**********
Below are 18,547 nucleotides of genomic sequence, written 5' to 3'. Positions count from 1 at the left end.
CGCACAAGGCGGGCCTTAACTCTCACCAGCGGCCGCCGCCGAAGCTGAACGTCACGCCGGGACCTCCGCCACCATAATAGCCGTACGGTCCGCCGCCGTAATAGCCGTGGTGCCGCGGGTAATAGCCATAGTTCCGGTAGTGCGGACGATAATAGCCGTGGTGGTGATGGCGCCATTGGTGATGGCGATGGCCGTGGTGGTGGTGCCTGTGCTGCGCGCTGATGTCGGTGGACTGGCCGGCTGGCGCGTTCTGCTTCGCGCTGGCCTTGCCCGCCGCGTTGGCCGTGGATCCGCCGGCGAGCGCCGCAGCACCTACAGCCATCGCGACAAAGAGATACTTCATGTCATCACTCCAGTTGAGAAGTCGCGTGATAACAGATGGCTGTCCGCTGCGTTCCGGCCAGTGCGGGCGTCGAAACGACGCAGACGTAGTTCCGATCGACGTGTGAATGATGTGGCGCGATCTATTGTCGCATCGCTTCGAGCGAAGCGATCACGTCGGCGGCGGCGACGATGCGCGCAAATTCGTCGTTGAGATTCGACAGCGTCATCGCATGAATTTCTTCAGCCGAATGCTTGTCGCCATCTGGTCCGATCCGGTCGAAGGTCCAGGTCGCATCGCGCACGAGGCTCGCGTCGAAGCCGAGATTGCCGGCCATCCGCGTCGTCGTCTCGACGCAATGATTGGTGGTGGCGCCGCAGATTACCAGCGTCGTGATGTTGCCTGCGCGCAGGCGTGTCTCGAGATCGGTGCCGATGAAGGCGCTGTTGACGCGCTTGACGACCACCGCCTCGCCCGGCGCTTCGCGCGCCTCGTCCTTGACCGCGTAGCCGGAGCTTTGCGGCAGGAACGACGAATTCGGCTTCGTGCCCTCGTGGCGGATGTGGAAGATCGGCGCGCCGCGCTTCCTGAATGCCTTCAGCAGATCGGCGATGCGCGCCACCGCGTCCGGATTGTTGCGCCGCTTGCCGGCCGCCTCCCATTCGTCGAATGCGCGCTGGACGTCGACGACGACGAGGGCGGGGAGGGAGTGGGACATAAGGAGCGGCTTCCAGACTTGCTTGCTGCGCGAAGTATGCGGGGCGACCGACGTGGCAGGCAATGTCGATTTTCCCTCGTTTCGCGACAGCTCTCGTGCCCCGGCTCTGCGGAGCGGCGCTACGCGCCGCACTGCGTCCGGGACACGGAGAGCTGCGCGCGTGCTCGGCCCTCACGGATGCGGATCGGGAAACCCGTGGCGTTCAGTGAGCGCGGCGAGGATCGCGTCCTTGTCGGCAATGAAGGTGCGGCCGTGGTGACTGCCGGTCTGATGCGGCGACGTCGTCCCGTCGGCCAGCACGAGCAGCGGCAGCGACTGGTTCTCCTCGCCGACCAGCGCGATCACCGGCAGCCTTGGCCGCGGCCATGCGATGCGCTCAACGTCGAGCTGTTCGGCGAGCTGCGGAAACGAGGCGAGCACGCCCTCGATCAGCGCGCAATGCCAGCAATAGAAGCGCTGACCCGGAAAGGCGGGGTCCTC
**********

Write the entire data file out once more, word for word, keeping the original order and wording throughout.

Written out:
Below are 18,547 nucleotides of genomic sequence, written 5' to 3'. Positions count from 1 at the left end.
CGCACAAGGCGGGCCTTAACTCTCACCAGCGGCCGCCGCCGAAGCTGAACGTCACGCCGGGACCTCCGCCACCATAATAGCCGTACGGTCCGCCGCCGTAATAGCCGTGGTGCCGCGGGTAATAGCCATAGTTCCGGTAGTGCGGACGATAATAGCCGTGGTGGTGATGGCGCCATTGGTGATGGCGATGGCCGTGGTGGTGGTGCCTGTGCTGCGCGCTGATGTCGGTGGACTGGCCGGCTGGCGCGTTCTGCTTCGCGCTGGCCTTGCCCGCCGCGTTGGCCGTGGATCCGCCGGCGAGCGCCGCAGCACCTACAGCCATCGCGACAAAGAGATACTTCATGTCATCACTCCAGTTGAGAAGTCGCGTGATAACAGATGGCTGTCCGCTGCGTTCCGGCCAGTGCGGGCGTCGAAACGACGCAGACGTAGTTCCGATCGACGTGTGAATGATGTGGCGCGATCTATTGTCGCATCGCTTCGAGCGAAGCGATCACGTCGGCGGCGGCGACGATGCGCGCAAATTCGTCGTTGAGATTCGACAGCGTCATCGCATGAATTTCTTCAGCCGAATGCTTGTCGCCATCTGGTCCGATCCGGTCGAAGGTCCAGGTCGCATCGCGCACGAGGCTCGCGTCGAAGCCGAGATTGCCGGCCATCCGCGTCGTCGTCTCGACGCAATGATTGGTGGTGGCGCCGCAGATTACCAGCGTCGTGATGTTGCCTGCGCGCAGGCGTGTCTCGAGATCGGTGCCGATGAAGGCGCTGTTGACGCGCTTGACGACCACCGCCTCGCCCGGCGCTTCGCGCGCCTCGTCCTTGACCGCGTAGCCGGAGCTTTGCGGCAGGAACGACGAATTCGGCTTCGTGCCCTCGTGGCGGATGTGGAAGATCGGCGCGCCGCGCTTCCTGAATGCCTTCAGCAGATCGGCGATGCGCGCCACCGCGTCCGGATTGTTGCGCCGCTTGCCGGCCGCCTCCCATTCGTCGAATGCGCGCTGGACGTCGACGACGACGAGGGCGGGGAGGGAGTGGGACATAAGGAGCGGCTTCCAGACTTGCTTGCTGCGCGAAGTATGCGGGGCGACCGACGTGGCAGGCAATGTCGATTTTCCCTCGTTTCGCGACAGCTCTCGTGCCCCGGCTCTGCGGAGCGGCGCTACGCGCCGCACTGCGTCCGGGACACGGAGAGCTGCGCGCGTGCTCGGCCCTCACGGATGCGGATCGGGAAACCCGTGGCGTTCAGTGAGCGCGGCGAGGATCGCGTCCTTGTCGGCAATGAAGGTGCGGCCGTGGTGACTGCCGGTCTGATGCGGCGACGTCGTCCCGTCGGCCAGCACGAGCAGCGGCAGCGACTGGTTCTCCTCGCCGACCAGCGCGATCACCGGCAGCCTTGGCCGCGGCCATGCGATGCGCTCAACGTCGAGCTGTTCGGCGAGCTGCGGAAACGAGGCGAGCACGCCCTCGATCAGCGCGCAATGCCAGCAATAGAAGCGCTGACCCGGAAAGGCGGGGTCCTC